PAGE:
The Silent Screen

By Andrew Klobucar

In consideration of the many intrinsically visual, or perhaps we should simply say “non-verbal,” aspects of the written word, it shouldn’t seem too surprising that we are now on the verge of surrendering both the object and concept of the page for the screen. As a medium, the screen renders language in ways that speech cannot even begin to replicate, formally denying one of the most important aspects of literary value we tend to attribute to “important” works of written prose: a natural mimicry of the voice in the process of telling a good story. While clever experiments in fiction and poetics have long questioned and taken to task this particular conceit – that the book is talking to us, enduring works of accepted literary mastery hold fast to techniques and ideas capable of advancing a general respect for the author’s voice speaking through characters and complex narrative overlays to a passive, but willing audience.

A recent experiment in electronic literature shows well how strong this concept holds even among supposedly progressive, revisionary writers in contemporary Anglo-American poetry. Some weeks ago, the writers Stephen McLaughlin and Jim Carpenter, best known for their digital works, “Erica T. Carter” and “The Prosthetic Imagination,” released their collaborative project “Issue 1,” a massive tome (in PDF) that purports to collect together over 4000 worthy works by still worthier poets. A quick glance at the table of contents even shows a number of Vancouver writers to be important contributors to this literary event.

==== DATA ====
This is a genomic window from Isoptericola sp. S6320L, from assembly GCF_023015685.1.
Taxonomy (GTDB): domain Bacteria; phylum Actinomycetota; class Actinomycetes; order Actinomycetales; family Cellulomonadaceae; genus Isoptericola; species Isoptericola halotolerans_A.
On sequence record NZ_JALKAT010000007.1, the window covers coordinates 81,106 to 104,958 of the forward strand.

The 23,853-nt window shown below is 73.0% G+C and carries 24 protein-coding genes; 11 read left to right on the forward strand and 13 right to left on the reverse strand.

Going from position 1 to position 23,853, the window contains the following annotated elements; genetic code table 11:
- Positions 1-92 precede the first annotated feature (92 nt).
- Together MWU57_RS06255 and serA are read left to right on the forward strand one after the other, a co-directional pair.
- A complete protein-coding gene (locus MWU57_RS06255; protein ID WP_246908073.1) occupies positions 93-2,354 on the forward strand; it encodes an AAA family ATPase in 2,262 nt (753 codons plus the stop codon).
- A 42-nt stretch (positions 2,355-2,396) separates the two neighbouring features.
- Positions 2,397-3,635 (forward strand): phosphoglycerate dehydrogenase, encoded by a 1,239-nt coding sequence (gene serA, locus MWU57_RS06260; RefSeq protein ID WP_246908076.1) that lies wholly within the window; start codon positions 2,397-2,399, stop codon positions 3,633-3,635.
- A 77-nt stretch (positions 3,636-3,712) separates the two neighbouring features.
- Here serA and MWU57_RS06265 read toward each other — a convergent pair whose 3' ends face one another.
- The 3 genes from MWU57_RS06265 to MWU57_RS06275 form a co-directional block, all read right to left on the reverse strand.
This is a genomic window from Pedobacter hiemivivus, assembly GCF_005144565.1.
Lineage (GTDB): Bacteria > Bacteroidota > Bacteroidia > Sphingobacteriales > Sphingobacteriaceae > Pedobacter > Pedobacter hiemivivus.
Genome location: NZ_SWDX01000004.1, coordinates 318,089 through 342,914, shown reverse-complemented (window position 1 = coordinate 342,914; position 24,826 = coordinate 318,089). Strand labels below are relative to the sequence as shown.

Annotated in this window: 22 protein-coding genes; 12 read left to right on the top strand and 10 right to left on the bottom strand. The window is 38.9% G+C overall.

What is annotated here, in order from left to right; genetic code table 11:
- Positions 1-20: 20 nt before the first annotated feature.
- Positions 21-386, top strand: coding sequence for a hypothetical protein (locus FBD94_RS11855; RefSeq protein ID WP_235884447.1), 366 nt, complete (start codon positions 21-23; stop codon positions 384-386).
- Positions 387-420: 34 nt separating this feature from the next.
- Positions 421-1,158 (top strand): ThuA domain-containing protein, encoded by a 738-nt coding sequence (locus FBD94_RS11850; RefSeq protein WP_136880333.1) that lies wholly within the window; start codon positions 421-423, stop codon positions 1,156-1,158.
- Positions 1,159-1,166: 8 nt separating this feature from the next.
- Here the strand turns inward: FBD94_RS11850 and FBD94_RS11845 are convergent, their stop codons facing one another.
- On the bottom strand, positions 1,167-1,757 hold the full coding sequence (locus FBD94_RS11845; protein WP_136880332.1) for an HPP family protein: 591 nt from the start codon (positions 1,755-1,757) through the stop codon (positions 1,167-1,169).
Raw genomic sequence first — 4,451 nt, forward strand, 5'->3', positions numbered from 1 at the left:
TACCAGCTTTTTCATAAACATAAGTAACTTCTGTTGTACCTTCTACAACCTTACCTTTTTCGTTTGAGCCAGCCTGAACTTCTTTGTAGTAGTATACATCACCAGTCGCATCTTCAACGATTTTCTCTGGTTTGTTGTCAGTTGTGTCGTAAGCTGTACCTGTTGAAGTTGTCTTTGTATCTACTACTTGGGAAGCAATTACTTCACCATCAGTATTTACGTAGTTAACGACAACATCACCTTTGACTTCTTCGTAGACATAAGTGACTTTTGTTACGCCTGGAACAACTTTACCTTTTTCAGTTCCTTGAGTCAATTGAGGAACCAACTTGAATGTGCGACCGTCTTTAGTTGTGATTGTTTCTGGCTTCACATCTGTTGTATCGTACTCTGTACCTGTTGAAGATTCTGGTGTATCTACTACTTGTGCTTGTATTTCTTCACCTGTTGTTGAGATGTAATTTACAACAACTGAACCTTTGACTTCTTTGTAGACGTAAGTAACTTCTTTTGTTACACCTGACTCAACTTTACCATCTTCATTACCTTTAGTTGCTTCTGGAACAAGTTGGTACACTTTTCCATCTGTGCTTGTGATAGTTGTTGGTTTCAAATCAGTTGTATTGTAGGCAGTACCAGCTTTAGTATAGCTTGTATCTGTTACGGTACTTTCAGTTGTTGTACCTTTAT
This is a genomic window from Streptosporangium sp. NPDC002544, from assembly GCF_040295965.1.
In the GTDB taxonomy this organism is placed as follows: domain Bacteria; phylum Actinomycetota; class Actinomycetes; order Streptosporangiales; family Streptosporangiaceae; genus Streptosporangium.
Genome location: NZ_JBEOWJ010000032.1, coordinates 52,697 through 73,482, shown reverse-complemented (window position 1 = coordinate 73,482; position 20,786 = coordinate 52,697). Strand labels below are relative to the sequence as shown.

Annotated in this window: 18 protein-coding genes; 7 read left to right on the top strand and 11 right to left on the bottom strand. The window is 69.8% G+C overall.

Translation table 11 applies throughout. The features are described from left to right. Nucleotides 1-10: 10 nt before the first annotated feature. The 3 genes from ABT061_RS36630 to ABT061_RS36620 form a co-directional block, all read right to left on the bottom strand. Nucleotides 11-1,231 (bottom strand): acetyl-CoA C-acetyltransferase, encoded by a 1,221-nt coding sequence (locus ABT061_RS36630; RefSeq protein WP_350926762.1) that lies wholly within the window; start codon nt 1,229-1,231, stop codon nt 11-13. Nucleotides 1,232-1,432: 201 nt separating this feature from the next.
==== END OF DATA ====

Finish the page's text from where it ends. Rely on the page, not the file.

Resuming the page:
A slower, more nuanced glance, however, will likely demonstrate that not any of the works were actually written by their supposed authors; rather they were generated by software and prepared by the editors as a kind of facsimile of a print journal, all formal elements firmly intact. So what do we have here? The electronic mark-up of a journal in progress? A practical joke? A commentary on the journal itself as a fictional structure to be conceived and written like any other literary work? The votes are still being counted as far as how best to interpret or assess this work, yet, one might note here that, for many writers hailed by the event as official contributors revealing new (and in some cases like William Shakespeare), long awaited poetic creations, the project amounted to nothing less than a kind of literary libel. These authors immediately demanded of the editors a formal “cease and desist,” instructing them to either remove their contributions and good names, or face charges of copyright infringement. To see such an event as a marked threat to so many authors, questioning their respective authenticities as unique voices linked to unique selves, I feel, is proof enough that the screen is capable of challenging even the most progressive views of what is and what isn’t sacred to literary production.

It took centuries in the literary arts to devise commonly agreed upon methods for assessing and interpreting the printed page as an art form, so it may take decades still before a similar canon of established responses and ideas take shape with respect to electronic literature. One important step that needs to be taken, perhaps, is to find a way to establish a new idea of the story-teller as subject, one capable of weaning the structure (if that is in deed what it merely is) from the oral quality of communication in favour of focusing on what it means to communicate visually.


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